The German company HYMER, which is based in Bad Waldsee in the southwest of the country, have been building and converting camper vans since 1961.
They first became well-known in 1971 for the HYMERmobil, which was their first series production camper.
The first HYMER Car was built in 1983, based on a Ford chassis. Three years later, in 1986 Hymer began producing this model based on the Fiat Ducato van. Our specific van – the HYMER Car 3 – was first detailed in their 1987 brochure (ZIP).
Our camper van (a.k.a. camperissimo) was built in 1989 and first driven in 1990. As it happens, at the time it was actually the luxury version of the HYMER Car, with its massive 2500ccm engine delivering a staggering 75 bhp of pure diesel power, along with a fair few of the optional extras: bike rack, solar panel, swivelling passenger chair and very substantial gas heating.
This model was listed for the next 4-5 years, with the version illustrated in the 1992 catalogue (PDF) the most similar to our van. In 2007 the HYMER car was relaunched on the basis of the newest version of the Fiat Ducato. While the basic layout of the van remained the same, it clearly belongs to a completely different generation of camper vans. Here’s the brochure for the 2007 relaunch.
Here’s a brief overview of how it’s laid out, although I should note that a couple of these features were listed as extras, and are hence van-specific:
- The van sleeps four adults, with a fold-down double bed in the roof of the van and a piece-together jigsaw puzzle bed directly below, in the area which is usually the table.
- The passenger seat swivels to face the communal area and create a greater feeling of space, but the driver’s seat is fixed. Curtains on either side can be pulled around the frontal area over the dashboard.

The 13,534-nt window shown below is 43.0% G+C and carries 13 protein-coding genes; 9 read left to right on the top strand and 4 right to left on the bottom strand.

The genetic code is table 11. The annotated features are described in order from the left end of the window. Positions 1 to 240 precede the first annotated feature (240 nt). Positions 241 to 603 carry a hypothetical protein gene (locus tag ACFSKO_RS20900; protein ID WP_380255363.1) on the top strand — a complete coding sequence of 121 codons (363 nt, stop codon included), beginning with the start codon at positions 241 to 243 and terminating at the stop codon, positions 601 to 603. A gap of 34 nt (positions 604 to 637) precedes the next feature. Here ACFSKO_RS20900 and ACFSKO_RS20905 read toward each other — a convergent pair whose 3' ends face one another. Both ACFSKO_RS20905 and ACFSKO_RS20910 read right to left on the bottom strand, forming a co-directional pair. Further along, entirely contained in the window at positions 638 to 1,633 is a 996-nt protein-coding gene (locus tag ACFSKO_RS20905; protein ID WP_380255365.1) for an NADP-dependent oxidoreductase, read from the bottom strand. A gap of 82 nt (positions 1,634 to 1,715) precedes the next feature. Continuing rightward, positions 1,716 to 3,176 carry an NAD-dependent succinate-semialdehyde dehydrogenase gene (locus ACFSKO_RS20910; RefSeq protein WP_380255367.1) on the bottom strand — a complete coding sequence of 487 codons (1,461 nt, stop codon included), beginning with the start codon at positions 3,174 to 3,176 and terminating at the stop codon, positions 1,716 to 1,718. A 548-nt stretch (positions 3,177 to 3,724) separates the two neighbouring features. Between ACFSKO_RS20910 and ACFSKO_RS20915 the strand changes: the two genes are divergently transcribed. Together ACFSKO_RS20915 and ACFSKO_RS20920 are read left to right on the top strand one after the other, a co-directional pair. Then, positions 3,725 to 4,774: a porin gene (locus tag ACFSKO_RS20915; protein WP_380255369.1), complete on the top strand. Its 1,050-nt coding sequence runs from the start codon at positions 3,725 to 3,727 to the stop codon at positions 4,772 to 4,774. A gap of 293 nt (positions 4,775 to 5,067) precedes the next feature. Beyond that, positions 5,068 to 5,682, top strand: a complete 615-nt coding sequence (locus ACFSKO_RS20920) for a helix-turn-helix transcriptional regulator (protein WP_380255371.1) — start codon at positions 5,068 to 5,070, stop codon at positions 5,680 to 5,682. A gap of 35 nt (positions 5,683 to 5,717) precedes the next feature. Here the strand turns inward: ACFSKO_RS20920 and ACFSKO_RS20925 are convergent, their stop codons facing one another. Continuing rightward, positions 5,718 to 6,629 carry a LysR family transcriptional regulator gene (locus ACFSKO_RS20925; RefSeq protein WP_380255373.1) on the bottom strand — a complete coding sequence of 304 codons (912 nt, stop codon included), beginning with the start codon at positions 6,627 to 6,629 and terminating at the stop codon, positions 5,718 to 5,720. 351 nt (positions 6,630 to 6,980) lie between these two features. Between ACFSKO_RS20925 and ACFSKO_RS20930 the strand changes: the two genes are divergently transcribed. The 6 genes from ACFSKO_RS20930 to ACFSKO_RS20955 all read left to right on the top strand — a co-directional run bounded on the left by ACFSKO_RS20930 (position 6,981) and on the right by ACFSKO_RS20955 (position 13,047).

- The van has room for two 6kg gas bottles, which power the stove, the heating and the fridge. The fridge can also run on mains electricity (if the mains is connected), or else off the battery if the motor is running.
- The van originally came with two 16 litre fresh water canisters (we now carry 60 litres: 2 x 19 litre and 2 x 16 litre) and has a 50 litre waste water tank below the car.
- The van has two sinks: one in the front section for cooking and dishes, another in the rear for bathroom-type activities.
- The van has a rack for two bikes behing the back doors and a roof rack above that, which has standard-width rails for mounting a car roof-rack. A ladder is mounted on the left rear door and standing on the roof of the van affords a wonderful view of the surrounding area
- A solar panel is mounted on the roof for topping up the second battery.
- The van was sold with a PortaPottie chemical toilet, although we have never used ours.
- No shower is fitted, but the tap on the rear sink is a “Japanese shower” which can be pulled out of the sink for showering behind the van (we invested in a plastic basin which allows us to shower easily in the back of the van, with the doors closed).
- Here’s a list of stuff that we’ve changed since buying the van.
I found out all of this – and a lot more besides – through a Google image search for the name of the van. I found quite a few online auctions for similar models, a great archive of HYMER product catalogues (hence the plentiful links) and a similar blog in German, which is what inspired us to finally getting around to writing one ourselves.